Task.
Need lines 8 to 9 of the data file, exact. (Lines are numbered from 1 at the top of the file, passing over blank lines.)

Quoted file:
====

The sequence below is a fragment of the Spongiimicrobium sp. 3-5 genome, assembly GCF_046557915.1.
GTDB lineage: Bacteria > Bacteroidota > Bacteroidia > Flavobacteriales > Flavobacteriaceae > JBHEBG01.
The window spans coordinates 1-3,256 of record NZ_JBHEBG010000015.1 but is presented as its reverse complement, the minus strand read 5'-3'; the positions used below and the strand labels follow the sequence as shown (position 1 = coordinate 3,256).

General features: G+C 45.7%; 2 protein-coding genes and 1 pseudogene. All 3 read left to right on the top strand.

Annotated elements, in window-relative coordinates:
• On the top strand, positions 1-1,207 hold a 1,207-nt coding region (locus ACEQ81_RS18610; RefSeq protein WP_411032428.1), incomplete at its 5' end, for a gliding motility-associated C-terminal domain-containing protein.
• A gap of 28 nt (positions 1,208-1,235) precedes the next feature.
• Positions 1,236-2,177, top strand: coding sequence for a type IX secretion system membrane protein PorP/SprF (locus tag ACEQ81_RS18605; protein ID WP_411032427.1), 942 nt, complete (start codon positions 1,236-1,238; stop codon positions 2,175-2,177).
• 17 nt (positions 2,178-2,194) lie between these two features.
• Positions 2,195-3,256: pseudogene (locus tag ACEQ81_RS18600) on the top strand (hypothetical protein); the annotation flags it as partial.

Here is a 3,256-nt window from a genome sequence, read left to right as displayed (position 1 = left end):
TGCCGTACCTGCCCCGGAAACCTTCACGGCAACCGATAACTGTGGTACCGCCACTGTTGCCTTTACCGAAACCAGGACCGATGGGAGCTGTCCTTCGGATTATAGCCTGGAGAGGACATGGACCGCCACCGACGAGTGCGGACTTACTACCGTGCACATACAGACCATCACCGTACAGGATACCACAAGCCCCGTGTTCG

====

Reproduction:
• Positions 1,236-2,177, top strand: coding sequence for a type IX secretion system membrane protein PorP/SprF (locus tag ACEQ81_RS18605; protein ID WP_411032427.1), 942 nt, complete (start codon positions 1,236-1,238; stop codon positions 2,175-2,177).
• 17 nt (positions 2,178-2,194) lie between these two features.